• More than two years after the start of the particular offering period in which such shares were acquired.

  • More than one year after the actual purchase date (generally at the end of an offering period).

If the employee makes a qualifying disposition, he or she will recognise ordinary income in the year of the disposition equal to the lesser of either:

  • The amount by which the fair market value (FMV) of the shares on the date of the qualifying disposition exceeds the purchase price.

  • 15% of the FMV of the shares on the first day of the offering period in which those shares were acquired.

This amount of ordinary income will be added to the employee's basis in the shares and any additional gain recognised on the qualifying disposition will be long-term capital gain. If the FMV of the shares on the date of the qualifying disposition is less than the purchase price, there will be no ordinary income and any loss recognised will be a long-term capital loss.

A disqualifying disposition is any sale or other disposition that is made prior to the satisfaction of either of these minimum holding-period requirements. If the employee makes a disqualifying disposition, he or she will generally recognise ordinary income in the year of the disposition equal to the FMV of the purchased shares on the purchase date minus the purchase price. The amount of the ordinary income will be added to the employee's basis in the shares, and any resulting gain or loss recognised on the disposition will be a capital gain or loss. If the shares have been held for more than one year since the date of purchase, the gain or loss will be long term.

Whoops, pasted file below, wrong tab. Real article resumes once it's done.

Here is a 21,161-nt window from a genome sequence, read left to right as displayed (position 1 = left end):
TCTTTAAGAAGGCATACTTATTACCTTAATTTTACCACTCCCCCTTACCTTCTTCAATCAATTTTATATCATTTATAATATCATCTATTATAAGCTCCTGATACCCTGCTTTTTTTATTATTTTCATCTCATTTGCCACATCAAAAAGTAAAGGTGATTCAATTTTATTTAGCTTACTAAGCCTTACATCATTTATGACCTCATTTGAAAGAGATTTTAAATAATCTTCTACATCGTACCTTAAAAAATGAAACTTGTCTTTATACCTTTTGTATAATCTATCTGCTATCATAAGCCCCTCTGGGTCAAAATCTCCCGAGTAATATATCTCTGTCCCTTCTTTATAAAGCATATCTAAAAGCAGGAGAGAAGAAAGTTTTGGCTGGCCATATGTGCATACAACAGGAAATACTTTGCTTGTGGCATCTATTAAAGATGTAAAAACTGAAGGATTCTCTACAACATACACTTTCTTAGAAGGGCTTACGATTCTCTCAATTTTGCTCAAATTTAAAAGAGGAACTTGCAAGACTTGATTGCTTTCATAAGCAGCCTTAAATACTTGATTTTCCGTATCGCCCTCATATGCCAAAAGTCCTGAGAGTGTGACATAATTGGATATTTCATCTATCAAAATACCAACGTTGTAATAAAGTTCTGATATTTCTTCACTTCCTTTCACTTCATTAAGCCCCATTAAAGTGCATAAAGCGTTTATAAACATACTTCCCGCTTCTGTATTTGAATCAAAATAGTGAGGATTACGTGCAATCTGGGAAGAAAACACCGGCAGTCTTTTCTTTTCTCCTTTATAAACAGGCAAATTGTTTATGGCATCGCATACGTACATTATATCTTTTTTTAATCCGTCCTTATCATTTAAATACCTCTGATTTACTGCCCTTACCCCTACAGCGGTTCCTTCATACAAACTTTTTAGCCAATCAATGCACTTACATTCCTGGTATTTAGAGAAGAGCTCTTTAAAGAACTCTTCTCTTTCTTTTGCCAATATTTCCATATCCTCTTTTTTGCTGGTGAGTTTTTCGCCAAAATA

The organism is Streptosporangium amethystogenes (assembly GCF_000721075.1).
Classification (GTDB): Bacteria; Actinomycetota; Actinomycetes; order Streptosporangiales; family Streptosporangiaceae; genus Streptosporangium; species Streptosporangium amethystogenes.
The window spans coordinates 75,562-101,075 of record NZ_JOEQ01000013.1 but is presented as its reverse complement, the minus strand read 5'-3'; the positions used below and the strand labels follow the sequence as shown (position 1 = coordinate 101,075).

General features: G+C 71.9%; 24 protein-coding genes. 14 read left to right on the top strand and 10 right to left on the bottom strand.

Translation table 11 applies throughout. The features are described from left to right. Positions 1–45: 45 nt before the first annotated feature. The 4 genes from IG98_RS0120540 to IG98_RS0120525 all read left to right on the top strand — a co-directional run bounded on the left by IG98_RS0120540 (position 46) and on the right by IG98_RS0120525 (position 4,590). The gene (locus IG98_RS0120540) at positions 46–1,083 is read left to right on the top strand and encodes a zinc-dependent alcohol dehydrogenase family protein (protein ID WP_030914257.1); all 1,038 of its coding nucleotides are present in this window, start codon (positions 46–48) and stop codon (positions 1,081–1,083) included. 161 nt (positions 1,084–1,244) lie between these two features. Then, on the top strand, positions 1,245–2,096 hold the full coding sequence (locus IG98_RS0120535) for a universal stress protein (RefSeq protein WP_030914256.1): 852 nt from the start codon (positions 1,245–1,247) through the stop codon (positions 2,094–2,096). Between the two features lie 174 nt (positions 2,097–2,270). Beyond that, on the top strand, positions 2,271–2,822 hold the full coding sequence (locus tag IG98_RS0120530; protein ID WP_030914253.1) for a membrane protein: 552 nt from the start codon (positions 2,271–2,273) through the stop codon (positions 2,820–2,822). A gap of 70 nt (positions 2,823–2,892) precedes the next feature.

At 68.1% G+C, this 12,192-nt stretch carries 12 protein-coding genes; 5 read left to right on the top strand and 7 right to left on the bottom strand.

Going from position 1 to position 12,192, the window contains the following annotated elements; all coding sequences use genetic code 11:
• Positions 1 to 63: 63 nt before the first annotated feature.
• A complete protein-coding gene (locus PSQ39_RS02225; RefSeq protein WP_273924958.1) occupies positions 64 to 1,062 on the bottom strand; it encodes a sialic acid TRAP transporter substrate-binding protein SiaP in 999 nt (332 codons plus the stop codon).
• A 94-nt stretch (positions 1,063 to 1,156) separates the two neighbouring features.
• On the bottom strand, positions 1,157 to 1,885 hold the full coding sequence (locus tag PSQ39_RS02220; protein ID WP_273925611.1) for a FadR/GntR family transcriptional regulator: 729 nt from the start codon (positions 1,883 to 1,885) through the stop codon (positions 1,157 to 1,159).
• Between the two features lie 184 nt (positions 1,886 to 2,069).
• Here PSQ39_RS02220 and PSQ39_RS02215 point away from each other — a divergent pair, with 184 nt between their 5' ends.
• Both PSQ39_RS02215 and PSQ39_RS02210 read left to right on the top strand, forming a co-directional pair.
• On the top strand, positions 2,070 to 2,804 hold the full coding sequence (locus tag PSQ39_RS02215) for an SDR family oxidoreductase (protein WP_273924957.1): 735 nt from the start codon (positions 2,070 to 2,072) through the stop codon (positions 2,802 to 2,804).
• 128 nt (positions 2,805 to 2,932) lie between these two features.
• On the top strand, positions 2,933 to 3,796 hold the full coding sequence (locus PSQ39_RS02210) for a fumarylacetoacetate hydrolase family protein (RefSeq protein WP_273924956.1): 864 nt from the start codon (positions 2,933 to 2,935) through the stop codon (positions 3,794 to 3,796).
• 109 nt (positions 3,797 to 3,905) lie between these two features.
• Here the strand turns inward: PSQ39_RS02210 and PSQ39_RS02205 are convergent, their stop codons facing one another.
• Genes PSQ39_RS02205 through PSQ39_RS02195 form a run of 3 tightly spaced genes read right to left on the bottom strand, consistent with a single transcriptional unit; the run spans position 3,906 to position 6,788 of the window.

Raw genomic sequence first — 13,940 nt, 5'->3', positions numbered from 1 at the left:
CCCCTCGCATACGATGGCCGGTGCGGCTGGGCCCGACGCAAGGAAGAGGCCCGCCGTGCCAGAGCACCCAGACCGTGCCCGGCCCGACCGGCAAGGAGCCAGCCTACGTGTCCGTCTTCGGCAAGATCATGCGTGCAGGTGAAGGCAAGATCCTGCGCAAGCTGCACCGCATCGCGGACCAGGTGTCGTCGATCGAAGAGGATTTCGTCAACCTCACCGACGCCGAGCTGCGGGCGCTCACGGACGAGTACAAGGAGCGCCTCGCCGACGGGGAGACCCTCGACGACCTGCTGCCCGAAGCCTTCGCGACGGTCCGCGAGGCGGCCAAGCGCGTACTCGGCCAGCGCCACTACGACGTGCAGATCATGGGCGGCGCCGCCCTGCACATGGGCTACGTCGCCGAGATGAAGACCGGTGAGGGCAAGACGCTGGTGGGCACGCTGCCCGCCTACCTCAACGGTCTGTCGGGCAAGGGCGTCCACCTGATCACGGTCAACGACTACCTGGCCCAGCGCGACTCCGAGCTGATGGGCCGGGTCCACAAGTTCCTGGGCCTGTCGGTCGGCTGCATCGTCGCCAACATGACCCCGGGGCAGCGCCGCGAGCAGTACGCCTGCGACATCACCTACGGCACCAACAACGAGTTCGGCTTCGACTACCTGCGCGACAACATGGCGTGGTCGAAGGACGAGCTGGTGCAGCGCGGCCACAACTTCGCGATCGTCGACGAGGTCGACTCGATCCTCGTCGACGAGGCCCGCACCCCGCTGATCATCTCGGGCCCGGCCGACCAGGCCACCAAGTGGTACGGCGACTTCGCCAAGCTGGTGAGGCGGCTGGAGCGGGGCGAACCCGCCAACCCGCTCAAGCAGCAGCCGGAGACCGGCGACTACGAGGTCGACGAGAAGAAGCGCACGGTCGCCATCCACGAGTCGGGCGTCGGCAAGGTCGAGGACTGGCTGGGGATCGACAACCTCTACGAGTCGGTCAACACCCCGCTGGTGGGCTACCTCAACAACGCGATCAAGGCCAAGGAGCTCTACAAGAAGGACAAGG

With non-qualified ESPPs, the employees do not receive the favourable tax treatment that comes from meeting the holding-period requirements of a section 423 plan. Instead, the federal income tax implications resemble that of the sale of non-statutory stock option (NSO) shares (see Question 9, Non-statutory stock options).

Restricted share plans

The subsequent sale or disposition of the shares will be treated as capital gain or loss and will be short- or long-term depending on whether the shares are held for more than one year. The holding period begins on the date of receipt of the shares if an 83(b) election is filed or on each vesting date if no 83(b) election is filed.